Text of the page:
I will get to the game, but right now running database queries on baseball history is a lot more fun than watching this team.
In my last installment, I asked about the worst team with the best players. This came up when I looked at the 1986 White Sox, who won 70 games with four Hall of Famers on the roster, admittedly mostly past their prime. JamesD84 suggested that an even better choice might be the mid-60’s Cubs.
JamesD84 is correct. I took every team’s roster in each year and calculated their lifetime WAR. I then calculated the Legacy Rating: Total WAR/(Winning Percentage in the year x 162). It takes 1 WAR during a season to generate 1 win over replacement. The Legacy Rating tells you how many WAR over your career it takes. There is no time travel involved – it doesn’t matter whether your WAR was achieved before that season or in seasons yet to come. And it really doesn’t have much to do with skill at all. It’s just fun.
So the team with the highest Legacy Rating, requiring the most career WAR to generate a win, was indeed the 1966 Cubs. They were a mix of aging stars (Ernie Banks, Robin Roberts, Billy Williams) and young up-and-comers (Fergie Jenkins, Ken Holtzman) and exactly one guy in his prime: the 8.9 WAR Ron Santo. This group of guys, who generated 771 WAR in their careers, generated only 13 as a team in 1966; when you see that Santo generated 8.9 it doesn’t give the team much of a chance. Sure enough, that team was 59-103.
It will come as no shock that the Braves team with the highest Legacy Rating was the 1988 Braves: Smoltz, Glavine, Ted Simmons, Dale Murphy, Lonnie Smith, Ken Griffey and Ron Gant all had over 30 WAR careers. But only two players generated over 3 WAR that year: Murphy (3.1) and Pete Smith, who generated 3.2 of his lifetime 5 WAR. A 54-106 record followed for a team with a combined lifetime 572 WAR.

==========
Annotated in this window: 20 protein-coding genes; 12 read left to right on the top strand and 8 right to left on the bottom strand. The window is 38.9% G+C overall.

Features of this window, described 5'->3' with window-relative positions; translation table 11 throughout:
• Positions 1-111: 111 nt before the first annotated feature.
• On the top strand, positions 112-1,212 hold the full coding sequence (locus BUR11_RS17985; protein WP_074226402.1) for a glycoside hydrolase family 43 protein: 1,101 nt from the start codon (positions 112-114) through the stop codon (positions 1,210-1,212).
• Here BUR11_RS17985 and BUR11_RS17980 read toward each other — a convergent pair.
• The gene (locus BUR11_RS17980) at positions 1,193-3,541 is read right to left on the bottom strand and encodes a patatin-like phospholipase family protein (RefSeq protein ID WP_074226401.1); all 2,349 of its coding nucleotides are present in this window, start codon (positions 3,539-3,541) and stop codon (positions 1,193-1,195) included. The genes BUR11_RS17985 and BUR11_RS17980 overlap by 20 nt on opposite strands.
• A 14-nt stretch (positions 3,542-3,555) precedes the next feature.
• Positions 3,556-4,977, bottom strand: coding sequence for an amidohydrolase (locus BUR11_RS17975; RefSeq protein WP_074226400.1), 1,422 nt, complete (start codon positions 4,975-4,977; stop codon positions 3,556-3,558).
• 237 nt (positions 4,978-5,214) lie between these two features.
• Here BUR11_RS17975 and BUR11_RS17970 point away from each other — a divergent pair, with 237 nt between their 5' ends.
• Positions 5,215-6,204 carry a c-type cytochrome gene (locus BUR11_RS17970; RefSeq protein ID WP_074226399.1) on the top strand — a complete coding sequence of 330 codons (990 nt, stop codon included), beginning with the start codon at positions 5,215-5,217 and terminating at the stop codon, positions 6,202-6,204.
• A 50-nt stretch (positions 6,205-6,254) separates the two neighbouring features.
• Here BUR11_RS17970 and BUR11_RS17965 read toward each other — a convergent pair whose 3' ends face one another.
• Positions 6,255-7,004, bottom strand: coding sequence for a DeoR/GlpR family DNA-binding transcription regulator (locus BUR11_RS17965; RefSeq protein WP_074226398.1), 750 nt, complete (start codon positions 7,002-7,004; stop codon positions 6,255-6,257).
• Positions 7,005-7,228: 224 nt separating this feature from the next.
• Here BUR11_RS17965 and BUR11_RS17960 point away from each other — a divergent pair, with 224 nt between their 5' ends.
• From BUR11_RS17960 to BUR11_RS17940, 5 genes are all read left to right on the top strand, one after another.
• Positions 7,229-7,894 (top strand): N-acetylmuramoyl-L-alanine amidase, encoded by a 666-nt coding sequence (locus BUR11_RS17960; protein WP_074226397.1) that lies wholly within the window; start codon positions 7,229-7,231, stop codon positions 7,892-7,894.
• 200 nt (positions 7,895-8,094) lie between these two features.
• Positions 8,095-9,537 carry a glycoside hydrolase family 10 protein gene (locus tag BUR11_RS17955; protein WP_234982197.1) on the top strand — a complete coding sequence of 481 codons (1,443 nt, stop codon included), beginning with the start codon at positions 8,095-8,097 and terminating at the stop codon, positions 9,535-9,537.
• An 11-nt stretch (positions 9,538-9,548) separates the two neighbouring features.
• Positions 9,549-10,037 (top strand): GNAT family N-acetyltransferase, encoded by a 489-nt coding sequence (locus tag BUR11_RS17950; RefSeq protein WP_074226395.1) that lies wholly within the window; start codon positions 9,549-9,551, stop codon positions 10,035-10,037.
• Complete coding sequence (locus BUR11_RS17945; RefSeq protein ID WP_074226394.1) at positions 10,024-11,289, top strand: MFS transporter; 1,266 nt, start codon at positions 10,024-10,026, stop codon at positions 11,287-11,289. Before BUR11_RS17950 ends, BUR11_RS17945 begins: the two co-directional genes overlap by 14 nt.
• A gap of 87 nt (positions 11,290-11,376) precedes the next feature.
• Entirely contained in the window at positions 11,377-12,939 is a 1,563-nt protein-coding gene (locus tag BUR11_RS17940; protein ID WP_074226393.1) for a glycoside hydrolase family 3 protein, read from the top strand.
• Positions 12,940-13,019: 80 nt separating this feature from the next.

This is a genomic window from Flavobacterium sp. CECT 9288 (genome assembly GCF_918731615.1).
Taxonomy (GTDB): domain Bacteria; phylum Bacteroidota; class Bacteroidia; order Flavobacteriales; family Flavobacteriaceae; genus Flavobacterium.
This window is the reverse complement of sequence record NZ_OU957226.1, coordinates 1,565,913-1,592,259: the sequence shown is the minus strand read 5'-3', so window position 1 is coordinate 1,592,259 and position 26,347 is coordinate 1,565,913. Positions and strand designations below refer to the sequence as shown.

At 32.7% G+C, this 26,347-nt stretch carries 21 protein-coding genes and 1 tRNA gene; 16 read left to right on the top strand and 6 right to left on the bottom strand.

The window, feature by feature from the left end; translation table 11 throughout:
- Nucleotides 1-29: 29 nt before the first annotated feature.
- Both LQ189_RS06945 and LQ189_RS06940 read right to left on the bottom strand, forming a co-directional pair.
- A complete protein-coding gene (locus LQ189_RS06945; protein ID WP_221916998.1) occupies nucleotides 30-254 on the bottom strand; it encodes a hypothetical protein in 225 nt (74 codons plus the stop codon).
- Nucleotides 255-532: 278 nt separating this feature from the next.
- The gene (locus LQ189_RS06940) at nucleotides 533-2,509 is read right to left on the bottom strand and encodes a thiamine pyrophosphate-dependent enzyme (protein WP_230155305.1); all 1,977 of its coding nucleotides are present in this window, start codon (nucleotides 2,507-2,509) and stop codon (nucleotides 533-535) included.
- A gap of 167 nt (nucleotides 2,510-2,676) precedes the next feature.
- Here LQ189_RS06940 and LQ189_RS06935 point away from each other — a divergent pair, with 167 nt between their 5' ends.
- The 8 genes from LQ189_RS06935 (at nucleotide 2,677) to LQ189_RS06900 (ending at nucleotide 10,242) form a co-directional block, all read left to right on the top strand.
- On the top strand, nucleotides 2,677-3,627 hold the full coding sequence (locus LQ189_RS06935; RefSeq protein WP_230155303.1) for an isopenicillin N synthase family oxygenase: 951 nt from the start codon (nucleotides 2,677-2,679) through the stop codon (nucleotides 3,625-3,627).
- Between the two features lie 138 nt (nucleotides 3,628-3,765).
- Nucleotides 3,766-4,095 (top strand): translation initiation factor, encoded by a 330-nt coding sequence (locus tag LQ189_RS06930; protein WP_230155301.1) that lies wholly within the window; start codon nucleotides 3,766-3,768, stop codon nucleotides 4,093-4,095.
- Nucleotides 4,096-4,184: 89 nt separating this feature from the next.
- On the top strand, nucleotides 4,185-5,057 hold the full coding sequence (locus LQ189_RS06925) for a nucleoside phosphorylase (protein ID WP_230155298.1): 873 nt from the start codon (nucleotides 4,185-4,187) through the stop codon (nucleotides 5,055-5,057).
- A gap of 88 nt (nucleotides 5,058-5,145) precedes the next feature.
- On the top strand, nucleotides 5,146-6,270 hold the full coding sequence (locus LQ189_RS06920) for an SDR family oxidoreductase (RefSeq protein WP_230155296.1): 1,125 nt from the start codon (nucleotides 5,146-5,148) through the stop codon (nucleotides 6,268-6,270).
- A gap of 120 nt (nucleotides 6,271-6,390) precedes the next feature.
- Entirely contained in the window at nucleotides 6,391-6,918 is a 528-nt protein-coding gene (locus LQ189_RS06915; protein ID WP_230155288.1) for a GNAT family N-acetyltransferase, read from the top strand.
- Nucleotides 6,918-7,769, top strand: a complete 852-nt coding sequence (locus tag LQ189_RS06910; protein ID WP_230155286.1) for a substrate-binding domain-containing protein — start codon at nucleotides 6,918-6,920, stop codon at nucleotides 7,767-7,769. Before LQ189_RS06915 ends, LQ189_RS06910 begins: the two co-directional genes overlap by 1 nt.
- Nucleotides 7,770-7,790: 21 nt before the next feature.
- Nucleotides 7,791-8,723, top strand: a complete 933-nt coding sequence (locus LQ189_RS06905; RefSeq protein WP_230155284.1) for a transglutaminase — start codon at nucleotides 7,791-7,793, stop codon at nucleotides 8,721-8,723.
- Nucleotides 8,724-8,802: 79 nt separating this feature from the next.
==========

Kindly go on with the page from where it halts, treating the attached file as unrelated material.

The 1986 White Sox are a bit farther down the list: 629 Total WAR and a more respectable 72-90 record.
Another team worth mentioning, a team that might come in first place if you tweak the criteria a bit, are the 1935 Boston Braves. They had the ghosts of Babe Ruth (182 WAR) and Rabbit Maranville (43) and Wally Berger in his prime (42 total, 5.8 that year.) Only one other player had even 2 WAR and the Braves were 38-115. Of course, having 35% of your career WAR invested in Ruth, who generated 0.1 WAR that year, is going to explain this team’s problem.
I also took a glance at the other end of the list: teams that had good seasons despite few players with good careers. This list is dominated by recent teams with active players, which really shouldn’t count. Of the teams in which everyone is retired, one team sticks out: the 1921 Boston Braves finished 79-74 without a single player who accumulated 25 WAR in their careers, and only 4 players who accumulated more than 10.
Finally, a quiz: what team had the highest lifetime WAR from all of their players? The top 10 list in this category is dominated by the Yankees of the 2000’s, but the best of those teams in this regard, the 2005 Yankees (1133 WAR) trails one team in baseball history, and it wasn’t a Yankees team. Any guesses?
I Guess I Have To Talk About The Game
I missed the first 5 innings of the game because I was traveling. Acuña hit a homer to lead off and we couldn’t keep the Blue Jays from taking the lead. Sounds like the other 5 games against these guys. I missed all of Morton’s “performance,” which I take it was better than his recent performances, ie, merely not very good.
The 7th saw both a two-run Dansby HR to take the lead and the blessed return of Gwyneth Paltrow’s ex-husband, Viva la Vida, with a clean inning. Minter, however, coughed the lead up in short order, rescued by … wait for it… Luke Jackson. In addition, Jacob Webb turned in a good inning and a third, to everyone’s surprise. So we go to the 9th tied at 4.
In the top of 9th I, Robot star Will Smith took the mound. Apparently, the First Law of Baseball Robotics is that Toronto must have the lead. The Second Law is that it has to be insurmountable. It took all of three batters before we were down 2, and another three batters later we were down 3. A sac fly off Biddle made it a four run deficit. Ouch.
The other big news came from the emergency room: Christian Pache left with hamstring tightness and Ronald Acuña rolled an ankle crossing first base. One of these players matters much more than the other.